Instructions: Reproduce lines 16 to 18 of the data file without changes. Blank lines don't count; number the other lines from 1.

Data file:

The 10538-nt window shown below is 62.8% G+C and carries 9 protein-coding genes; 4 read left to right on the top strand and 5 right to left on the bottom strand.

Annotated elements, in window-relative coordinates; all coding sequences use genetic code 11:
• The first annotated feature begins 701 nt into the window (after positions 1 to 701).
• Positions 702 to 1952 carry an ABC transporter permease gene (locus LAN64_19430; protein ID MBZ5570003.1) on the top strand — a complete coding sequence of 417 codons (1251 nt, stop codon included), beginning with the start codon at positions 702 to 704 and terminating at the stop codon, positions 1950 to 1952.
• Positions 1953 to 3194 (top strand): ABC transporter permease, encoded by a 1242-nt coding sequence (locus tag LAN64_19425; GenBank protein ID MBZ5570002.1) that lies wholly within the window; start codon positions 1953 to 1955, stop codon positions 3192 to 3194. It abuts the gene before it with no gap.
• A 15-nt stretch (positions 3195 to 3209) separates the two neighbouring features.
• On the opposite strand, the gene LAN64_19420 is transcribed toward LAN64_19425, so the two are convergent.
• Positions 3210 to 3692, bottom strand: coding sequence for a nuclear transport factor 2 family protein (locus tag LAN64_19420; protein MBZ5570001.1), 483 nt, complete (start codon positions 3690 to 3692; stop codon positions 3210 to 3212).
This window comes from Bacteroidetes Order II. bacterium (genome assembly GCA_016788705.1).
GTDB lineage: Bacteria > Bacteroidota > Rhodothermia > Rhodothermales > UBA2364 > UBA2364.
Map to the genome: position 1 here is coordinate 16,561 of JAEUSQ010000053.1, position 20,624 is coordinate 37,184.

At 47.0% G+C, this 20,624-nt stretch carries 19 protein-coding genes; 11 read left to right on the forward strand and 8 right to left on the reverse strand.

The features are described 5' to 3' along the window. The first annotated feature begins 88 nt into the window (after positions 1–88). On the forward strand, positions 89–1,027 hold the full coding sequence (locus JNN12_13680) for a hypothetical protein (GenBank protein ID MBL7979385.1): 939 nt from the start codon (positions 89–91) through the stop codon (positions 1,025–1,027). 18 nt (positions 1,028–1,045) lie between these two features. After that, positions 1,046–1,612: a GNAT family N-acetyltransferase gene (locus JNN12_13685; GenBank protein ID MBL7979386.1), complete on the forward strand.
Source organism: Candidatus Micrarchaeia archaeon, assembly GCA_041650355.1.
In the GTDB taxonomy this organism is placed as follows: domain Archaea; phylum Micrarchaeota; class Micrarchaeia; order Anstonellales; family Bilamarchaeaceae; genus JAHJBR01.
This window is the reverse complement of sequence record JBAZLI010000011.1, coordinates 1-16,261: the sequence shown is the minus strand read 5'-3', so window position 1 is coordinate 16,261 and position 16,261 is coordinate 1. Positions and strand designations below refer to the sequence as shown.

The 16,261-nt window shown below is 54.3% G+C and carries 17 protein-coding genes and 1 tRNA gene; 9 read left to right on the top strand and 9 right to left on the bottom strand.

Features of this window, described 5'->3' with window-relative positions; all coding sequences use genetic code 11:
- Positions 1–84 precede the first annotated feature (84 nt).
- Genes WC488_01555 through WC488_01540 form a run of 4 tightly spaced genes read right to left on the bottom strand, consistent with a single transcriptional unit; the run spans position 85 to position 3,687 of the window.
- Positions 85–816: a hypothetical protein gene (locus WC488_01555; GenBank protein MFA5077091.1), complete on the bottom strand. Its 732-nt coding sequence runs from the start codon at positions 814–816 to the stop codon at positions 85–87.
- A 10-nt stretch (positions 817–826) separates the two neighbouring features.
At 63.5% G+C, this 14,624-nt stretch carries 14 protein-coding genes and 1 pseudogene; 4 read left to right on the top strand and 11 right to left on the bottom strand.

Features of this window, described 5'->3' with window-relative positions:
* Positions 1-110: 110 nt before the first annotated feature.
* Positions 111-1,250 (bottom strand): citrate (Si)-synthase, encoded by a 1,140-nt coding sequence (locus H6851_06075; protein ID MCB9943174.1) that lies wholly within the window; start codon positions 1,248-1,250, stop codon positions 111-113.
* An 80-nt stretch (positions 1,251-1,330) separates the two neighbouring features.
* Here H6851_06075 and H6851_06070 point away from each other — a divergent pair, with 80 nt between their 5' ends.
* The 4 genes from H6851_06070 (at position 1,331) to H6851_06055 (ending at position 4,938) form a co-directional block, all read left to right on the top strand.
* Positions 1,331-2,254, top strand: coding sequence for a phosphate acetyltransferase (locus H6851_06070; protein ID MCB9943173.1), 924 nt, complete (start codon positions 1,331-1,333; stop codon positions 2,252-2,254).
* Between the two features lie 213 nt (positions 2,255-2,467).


This window is the reverse complement of sequence record JBAZLI010000011.1, coordinates 1-16,261: the sequence shown is the minus strand read 5'-3', so window position 1 is coordinate 16,261 and position 16,261 is coordinate 1. Positions and strand designations below refer to the sequence as shown.

The 16,261-nt window shown below is 54.3% G+C and carries 17 protein-coding genes and 1 tRNA gene; 9 read left to right on the top strand and 9 right to left on the bottom strand.

Features of this window, described 5'->3' with window-relative positions; all coding sequences use genetic code 11: